Club drugs came about when raves began in England and the United States in the 1980s. Raves are dance parties that started out in abandoned places but soon became widespread and held in clubs in big cities. With electronic music playing, colorful strobe lights flashing and young people looking to party, drugs in this environment are taken by young people to enhance the experience and keep them awake into the morning.

However, we’re now in a pandemic, so is club drug consumption still what it used to be? According to recent studies, the rates of individuals using club drugs at home have risen since the global pandemic began in March of 2020. Within a club atmosphere or not, let’s take a look at the impact of club drugs, even if the venue is now inside the home.

Types of Club Drugs

Common club drugs include LSD (acid), MDMA (ecstasy), methamphetamine, ketamine, GHB, and Rohypnol. Most of these are stimulants or hallucinogens, but they can also include depressants. Stimulants are substances that cause the brain and central nervous system to go into overdrive by boosting alertness, increasing motor activity, removing fear, and improving mood. Hallucinogens cause you to see or hear things that are not there. Depressants are the opposite of stimulants, slowing down the central nervous system.

Consequences of Club Drugs

Club drugs can have several adverse effects, both physical and mental. Depending on the circumstances, exacerbated symptoms of use may occur. The effects may worsen if taken with alcohol or around many people, leading to laced drugs or drinks—even in a home environment.

Common Side Effects

Because every club drug is human made, there can be different ingredients added without a person’s knowledge. Due to additives, reactions to club drugs may vary from person to person. Symptoms typically show within 10 to 20 minutes after consuming the drug. Adverse effects may occur depending on how you react to the drug, including:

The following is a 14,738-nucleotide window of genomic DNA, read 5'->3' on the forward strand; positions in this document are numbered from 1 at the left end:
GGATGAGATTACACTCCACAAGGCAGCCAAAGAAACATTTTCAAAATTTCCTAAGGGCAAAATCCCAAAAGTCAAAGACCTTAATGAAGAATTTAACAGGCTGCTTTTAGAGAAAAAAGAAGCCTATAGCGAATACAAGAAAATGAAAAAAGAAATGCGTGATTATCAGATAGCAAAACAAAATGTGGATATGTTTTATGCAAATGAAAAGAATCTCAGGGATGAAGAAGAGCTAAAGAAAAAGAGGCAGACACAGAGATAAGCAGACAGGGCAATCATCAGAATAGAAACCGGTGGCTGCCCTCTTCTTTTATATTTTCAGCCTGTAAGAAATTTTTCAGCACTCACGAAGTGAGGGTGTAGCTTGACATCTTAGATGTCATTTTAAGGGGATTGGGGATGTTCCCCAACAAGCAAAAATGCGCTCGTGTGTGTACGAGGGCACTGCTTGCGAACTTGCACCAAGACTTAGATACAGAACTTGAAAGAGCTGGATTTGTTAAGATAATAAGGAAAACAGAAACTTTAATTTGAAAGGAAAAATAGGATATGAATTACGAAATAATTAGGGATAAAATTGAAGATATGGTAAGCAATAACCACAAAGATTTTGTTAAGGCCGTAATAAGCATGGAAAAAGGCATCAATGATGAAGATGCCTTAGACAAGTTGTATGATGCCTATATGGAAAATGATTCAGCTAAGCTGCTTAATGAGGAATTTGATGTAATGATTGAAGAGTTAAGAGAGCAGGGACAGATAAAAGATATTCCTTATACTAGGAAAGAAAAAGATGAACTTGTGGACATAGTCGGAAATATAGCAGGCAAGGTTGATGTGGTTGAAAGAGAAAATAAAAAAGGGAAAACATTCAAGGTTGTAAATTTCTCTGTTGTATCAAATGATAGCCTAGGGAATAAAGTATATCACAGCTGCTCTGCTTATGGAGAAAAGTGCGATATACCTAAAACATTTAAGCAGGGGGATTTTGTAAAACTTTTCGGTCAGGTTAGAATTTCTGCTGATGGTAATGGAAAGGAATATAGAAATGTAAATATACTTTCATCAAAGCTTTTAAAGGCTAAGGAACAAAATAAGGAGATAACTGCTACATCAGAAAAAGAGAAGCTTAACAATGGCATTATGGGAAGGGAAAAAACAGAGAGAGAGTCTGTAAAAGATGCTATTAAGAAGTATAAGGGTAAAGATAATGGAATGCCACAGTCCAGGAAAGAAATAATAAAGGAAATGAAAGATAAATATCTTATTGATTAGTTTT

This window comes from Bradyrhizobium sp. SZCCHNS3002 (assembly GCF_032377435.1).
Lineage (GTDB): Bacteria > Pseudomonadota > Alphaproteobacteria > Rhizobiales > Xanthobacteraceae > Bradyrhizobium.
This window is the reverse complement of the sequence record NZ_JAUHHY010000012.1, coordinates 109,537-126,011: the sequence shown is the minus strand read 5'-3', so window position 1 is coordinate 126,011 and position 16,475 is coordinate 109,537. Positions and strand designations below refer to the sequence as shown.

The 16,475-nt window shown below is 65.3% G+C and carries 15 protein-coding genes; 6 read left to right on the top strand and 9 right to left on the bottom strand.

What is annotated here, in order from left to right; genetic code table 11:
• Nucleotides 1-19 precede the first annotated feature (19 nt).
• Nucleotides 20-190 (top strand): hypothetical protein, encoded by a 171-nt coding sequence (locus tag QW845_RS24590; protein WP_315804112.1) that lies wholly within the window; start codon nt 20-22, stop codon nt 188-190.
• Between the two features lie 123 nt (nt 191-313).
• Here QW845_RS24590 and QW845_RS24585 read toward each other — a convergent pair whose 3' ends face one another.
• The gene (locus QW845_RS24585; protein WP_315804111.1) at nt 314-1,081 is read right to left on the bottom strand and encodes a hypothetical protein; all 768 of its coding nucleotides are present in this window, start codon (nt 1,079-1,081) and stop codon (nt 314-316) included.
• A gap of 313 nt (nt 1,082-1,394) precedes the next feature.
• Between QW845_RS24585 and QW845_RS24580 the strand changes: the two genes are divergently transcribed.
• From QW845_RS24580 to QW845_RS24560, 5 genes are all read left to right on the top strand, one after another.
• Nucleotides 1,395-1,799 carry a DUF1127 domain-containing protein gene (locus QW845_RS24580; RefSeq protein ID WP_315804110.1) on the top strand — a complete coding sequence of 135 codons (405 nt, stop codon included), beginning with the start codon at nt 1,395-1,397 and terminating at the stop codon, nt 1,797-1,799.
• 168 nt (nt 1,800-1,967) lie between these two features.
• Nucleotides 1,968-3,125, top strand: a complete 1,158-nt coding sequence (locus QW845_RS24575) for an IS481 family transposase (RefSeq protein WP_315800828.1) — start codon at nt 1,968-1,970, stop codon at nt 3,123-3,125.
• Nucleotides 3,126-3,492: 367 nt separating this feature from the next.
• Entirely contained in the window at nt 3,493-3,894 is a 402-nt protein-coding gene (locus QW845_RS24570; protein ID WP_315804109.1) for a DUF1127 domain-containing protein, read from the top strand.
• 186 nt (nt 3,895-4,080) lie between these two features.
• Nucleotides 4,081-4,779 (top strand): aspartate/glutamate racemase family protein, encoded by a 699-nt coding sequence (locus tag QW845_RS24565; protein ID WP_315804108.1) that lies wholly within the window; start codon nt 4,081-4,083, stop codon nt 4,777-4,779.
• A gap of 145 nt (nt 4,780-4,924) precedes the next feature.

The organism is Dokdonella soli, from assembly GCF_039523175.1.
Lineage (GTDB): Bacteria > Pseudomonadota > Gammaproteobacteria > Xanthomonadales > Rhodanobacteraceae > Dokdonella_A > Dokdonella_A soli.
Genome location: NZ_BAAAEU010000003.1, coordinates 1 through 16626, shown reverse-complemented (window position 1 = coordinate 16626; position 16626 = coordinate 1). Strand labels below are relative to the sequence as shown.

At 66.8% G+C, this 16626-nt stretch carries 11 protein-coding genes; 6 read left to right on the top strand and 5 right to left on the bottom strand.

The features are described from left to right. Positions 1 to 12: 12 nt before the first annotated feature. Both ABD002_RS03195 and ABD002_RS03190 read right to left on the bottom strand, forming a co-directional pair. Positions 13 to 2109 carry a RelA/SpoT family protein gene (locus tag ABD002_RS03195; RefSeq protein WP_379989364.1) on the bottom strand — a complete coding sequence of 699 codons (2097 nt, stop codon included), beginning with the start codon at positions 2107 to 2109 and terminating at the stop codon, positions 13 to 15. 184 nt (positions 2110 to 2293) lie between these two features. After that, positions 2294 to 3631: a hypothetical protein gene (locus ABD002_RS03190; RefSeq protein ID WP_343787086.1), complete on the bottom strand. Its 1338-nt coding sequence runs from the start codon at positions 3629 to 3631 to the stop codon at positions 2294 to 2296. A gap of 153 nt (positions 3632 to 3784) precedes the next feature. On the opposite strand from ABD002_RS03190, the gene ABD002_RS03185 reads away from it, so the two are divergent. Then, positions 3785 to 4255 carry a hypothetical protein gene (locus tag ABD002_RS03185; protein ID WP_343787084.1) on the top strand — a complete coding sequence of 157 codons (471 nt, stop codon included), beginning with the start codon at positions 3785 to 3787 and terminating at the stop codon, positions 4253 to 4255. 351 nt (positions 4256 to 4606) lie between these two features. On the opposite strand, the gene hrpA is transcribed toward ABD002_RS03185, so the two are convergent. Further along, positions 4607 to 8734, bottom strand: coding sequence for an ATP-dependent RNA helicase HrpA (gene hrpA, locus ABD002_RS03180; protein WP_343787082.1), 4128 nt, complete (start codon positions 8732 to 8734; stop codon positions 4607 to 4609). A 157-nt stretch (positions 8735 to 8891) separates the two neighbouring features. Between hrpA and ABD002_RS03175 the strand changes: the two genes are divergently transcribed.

• Problems with memory
  • Blurred vision
  • Dizziness
  • Increased heart rate
  • Change in blood pressure
  • Dehydration
  • Drowsiness
  • Nausea and vomiting
  • Seeing or hearing things that aren’t there
  • Loss of consciousness
  • Acting aggressively
  • Impaired judgment
  • Seizures
  • Coma 
  • Death 

Long-Term Health Problems

Using club drugs consistently for an extended period can have severe consequences on your body. These include:

  • Impaired memory
  • Toxicity in the brain
  • Liver and kidney failure
  • Heart palpitations
  • Heart complications
  • Problems sleeping
  • Brain damage
  • Disturbing emotional reactions
  • Cravings
  • Addiction 
  • Extreme anxiety

Sexual Assault

Unfortunately, sexual assault may be prevalent in places where club drugs are present. Specific drugs, such as Rohypnol and GHB, are used in cases of sexual assault. These are most commonly known as “date rape” drugs—the perpetrator adds the drug to the victim’s drink without their knowledge. After the victim digests it, they can end up unconscious or unaware of where they are, thus making them a target for sexual assault. In some cases, it is possible to take a “date rape” drug on accident when you believe you are consuming a different drug. Accidental drug use is a reason to avoid club drugs altogether. 

Mixing with Alcohol

Club drug consumption may accompany alcohol use, making use more dangerous. The mixture can lead to overdose, causing long-term health complications and fatalities. 

Avoiding Club Drugs

Education is useful in avoiding club drugs. Education involves learning their names, including their street names, their effects, and their long-term consequences. If you are offered a drug at a party, you can say no. Don’t allow yourself to fall victim to peer pressure.

You can protect yourself from laced drinks by always making your drinks, bringing your drinks, refusing drinks from strangers, keeping watch over your drink, and sealing your glass to make sure no one can slip anything inside. It is also helpful to ensure you have people around you who will look out for you and protect you because bad things can happen anywhere.

 

Although we’re living in a pandemic, club drugs can make their way out of raves and into people’s homes. If you or someone you love has an addiction to club drugs or any other substance, contact Pinelands Recovery Center of Medford at (877) 557-5372.